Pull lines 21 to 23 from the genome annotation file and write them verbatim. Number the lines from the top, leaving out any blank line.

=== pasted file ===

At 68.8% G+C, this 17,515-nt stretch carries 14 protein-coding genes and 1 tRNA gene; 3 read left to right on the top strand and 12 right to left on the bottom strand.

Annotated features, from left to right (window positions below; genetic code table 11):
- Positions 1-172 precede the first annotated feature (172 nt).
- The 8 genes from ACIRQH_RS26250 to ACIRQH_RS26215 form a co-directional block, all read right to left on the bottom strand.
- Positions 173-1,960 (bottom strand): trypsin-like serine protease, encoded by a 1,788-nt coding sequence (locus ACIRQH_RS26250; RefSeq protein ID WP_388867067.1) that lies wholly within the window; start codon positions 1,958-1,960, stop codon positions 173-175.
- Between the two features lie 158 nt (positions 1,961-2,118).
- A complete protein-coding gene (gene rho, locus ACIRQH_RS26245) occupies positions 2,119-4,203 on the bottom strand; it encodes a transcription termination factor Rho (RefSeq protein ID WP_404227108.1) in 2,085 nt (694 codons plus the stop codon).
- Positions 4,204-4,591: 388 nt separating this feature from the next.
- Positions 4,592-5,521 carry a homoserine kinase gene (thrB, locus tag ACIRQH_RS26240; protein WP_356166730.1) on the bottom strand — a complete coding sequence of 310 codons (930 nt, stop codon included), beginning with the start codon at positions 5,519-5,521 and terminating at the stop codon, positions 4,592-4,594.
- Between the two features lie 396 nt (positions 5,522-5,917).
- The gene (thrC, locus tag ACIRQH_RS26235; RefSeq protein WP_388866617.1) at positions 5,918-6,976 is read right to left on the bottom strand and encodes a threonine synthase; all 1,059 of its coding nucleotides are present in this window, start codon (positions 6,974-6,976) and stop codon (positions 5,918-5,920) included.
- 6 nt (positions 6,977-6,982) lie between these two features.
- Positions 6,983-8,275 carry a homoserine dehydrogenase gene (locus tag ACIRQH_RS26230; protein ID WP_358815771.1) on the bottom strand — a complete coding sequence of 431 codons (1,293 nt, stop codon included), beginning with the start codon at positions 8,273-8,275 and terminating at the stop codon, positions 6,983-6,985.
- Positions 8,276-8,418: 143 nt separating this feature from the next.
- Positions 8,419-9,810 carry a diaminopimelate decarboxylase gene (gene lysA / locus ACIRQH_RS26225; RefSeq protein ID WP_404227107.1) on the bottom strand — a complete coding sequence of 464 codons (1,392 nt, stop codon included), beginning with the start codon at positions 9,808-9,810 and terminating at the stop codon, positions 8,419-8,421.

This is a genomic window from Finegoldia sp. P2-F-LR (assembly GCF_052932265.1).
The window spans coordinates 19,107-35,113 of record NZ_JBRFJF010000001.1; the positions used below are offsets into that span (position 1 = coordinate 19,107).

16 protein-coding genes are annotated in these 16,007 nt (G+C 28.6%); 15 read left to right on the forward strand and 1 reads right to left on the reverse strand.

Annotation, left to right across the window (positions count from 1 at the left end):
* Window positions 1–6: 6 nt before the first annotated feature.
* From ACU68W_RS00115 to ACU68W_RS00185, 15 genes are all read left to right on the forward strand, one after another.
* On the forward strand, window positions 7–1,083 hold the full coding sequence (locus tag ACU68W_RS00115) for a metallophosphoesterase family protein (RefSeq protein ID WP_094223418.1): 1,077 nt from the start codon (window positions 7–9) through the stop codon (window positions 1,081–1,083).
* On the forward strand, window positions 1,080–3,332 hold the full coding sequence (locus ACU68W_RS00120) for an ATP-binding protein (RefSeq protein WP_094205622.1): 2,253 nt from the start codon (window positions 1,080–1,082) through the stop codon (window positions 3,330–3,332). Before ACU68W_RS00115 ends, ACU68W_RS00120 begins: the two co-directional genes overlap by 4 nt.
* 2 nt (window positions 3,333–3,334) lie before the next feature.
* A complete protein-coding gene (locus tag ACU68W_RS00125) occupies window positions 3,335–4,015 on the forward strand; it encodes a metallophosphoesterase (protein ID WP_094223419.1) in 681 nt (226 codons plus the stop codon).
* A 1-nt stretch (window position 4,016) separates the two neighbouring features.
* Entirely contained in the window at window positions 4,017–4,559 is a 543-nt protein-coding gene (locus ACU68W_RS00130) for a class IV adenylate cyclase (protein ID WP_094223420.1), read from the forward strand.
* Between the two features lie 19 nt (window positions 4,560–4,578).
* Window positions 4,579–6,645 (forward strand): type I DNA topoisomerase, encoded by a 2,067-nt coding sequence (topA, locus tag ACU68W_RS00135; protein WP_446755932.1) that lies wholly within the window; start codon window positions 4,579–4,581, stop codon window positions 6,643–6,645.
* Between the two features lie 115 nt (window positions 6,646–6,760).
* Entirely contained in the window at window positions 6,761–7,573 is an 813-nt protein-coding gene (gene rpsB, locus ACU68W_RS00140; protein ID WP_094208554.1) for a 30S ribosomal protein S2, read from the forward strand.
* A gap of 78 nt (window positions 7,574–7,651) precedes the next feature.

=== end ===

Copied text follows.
* From ACU68W_RS00115 to ACU68W_RS00185, 15 genes are all read left to right on the forward strand, one after another.
* On the forward strand, window positions 7–1,083 hold the full coding sequence (locus tag ACU68W_RS00115) for a metallophosphoesterase family protein (RefSeq protein ID WP_094223418.1): 1,077 nt from the start codon (window positions 7–9) through the stop codon (window positions 1,081–1,083).
* On the forward strand, window positions 1,080–3,332 hold the full coding sequence (locus ACU68W_RS00120) for an ATP-binding protein (RefSeq protein WP_094205622.1): 2,253 nt from the start codon (window positions 1,080–1,082) through the stop codon (window positions 3,330–3,332). Before ACU68W_RS00115 ends, ACU68W_RS00120 begins: the two co-directional genes overlap by 4 nt.